Ultimately this disconnect led to action. When a guide who'd felt guilty about not intervening returned to ABC, on October 2, he was surprised to find nothing about the murder on the Internet and to discover that certain commercial outfitters were encouraging witnesses to keep quiet. Concerned about protecting his company and his clients who were still in China, the guide nonetheless sent off an anonymous report of the incident to ExplorersWeb and thus became the first to break the news to the world.
Others, like Kozjek, soon followed with photographic proof. On October 8, scarcely half an hour after they returned to Kathmandu, Lawes and Steve Marsh gave their testimony to the International Campaign for Tibet and to mainstream media sources such as Reuters. Matei released his film of the shooting on the Romanian ProTV, and it spread worldwide, eventually appearing on YouTube and adding to a growing body of evidence that easily refuted the Chinese government's claim (October 12, Xinhua) that the soldiers had been acting in self-defense. By October 12, the US embassy in Beijing made an official complaint about the incident, and by October 25, the European Parliament, citing the climbers' photos and video, passed a resolution condemning the murder of the nun and calling on the Chinese government to conduct a full criminal investigation and to release the young prisoners.
Most witnesses, however, chose not to act, and some may have even tried to prevent others from doing so. The guide who broke the news said a few commercial leaders had criticized him for this action, and when he heard rumors that they'd offered his name up to the Chinese authorities, he left the country early. Matei's climbing partner Alex Gavan raged on his website, www.cloudclimbing.ro, "Big expedition organizers will never speak about that [shooting]. Otherwise they will be banned from the Tibetan side of the Himalaya. And this will mean no more big bucks for them anymore.... It has nothing to do with the spirit of mountaineering (which has been lost in those commercial outfits) but with basic human values."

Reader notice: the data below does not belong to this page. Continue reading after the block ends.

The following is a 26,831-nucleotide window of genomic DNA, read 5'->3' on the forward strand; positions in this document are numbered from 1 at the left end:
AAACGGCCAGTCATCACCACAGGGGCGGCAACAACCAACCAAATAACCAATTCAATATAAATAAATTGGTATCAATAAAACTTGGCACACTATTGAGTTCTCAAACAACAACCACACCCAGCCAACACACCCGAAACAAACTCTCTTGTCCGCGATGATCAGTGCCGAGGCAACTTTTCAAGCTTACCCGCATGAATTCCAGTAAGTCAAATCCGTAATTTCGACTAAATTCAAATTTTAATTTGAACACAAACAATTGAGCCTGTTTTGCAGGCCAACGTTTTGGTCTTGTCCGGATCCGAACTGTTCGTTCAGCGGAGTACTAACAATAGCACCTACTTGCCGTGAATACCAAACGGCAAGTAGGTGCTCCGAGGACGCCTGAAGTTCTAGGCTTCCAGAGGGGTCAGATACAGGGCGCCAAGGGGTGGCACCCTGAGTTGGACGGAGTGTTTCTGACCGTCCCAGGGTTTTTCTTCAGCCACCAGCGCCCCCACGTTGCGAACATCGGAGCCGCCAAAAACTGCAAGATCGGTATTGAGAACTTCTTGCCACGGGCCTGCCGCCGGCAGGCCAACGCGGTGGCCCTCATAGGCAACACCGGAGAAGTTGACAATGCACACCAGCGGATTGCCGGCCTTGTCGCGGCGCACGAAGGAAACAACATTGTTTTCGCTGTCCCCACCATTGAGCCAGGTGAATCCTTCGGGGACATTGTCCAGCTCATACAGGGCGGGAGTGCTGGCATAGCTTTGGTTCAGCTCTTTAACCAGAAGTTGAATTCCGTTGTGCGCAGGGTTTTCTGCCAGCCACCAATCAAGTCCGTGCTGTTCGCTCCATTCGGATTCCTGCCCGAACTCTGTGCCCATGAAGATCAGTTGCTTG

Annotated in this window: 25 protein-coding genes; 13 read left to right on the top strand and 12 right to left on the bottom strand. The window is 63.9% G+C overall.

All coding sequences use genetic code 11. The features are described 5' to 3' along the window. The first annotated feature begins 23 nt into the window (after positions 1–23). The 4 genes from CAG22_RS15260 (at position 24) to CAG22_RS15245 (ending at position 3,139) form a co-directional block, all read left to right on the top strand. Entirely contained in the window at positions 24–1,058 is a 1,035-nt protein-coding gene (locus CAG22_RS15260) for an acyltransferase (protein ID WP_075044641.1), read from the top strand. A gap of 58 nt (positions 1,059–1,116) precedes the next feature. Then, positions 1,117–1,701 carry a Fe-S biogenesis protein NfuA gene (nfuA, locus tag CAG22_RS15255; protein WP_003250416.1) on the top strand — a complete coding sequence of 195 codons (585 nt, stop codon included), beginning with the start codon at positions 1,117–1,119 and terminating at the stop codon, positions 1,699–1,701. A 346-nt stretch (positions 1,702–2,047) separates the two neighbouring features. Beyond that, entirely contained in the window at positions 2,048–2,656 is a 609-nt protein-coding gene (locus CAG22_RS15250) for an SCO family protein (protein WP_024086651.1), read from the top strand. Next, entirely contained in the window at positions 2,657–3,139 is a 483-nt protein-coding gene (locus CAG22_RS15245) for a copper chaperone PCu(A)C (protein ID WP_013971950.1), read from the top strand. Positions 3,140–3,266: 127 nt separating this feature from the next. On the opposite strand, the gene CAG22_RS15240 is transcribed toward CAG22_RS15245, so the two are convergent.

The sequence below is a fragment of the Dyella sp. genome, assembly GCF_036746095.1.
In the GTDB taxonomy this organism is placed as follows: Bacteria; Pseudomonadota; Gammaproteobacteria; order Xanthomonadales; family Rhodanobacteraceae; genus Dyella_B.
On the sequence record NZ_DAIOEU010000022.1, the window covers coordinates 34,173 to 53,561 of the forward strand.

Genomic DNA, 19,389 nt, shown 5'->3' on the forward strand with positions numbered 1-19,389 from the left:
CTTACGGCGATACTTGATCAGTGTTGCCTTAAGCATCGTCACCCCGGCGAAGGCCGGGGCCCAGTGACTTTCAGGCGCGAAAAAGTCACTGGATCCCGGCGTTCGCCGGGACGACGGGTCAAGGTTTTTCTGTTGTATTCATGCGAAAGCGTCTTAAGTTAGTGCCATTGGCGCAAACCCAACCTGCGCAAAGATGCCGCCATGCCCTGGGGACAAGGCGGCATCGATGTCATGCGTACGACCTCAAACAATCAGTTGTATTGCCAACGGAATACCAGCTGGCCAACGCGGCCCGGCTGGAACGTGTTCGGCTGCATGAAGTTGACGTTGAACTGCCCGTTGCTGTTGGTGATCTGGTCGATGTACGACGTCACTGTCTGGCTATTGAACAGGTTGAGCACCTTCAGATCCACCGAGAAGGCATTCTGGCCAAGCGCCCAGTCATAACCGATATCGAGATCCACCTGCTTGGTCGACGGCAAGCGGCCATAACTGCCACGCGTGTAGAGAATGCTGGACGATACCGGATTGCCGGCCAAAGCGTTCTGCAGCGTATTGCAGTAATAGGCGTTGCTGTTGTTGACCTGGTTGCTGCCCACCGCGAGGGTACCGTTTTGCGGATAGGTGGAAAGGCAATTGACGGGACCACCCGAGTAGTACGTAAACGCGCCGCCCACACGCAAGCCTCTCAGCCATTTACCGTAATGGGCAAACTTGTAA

Not all such organizers encouraged silence: two clients recounted that their outfitter told them to act according to their own conscience and not to worry about the effects on his business. When we spoke to this outfitter, he said, "I hope that climbers will always speak out about what they see around them." He felt his own lack of public response was justified, arguing that the very ability of climbers to let the world know about such murders in the future depended on the region not being closed to foreign expeditions. Through continued interaction with the outside world and through the aid projects that climbers and companies had initiated in Tibet, he hoped that long-term reform would come. A staff member concurred: "It may be a choice between two evils, but these are the choices we have at the present."
Yet at a certain point silence becomes acquiescence. Four and half months earlier, in May, some thirty people had climbed past the ailing David Sharp and continued to the summit of Everest, leaving him to die alone (see "Editor's Note," Issue 17). If Sharp's death reminded us of our duty to other climbers, Kelsang Namtso's embodies our obligation to our fellow humans. Without it, even our greatest feats, in the most radiant settings, reveal only emptiness and night.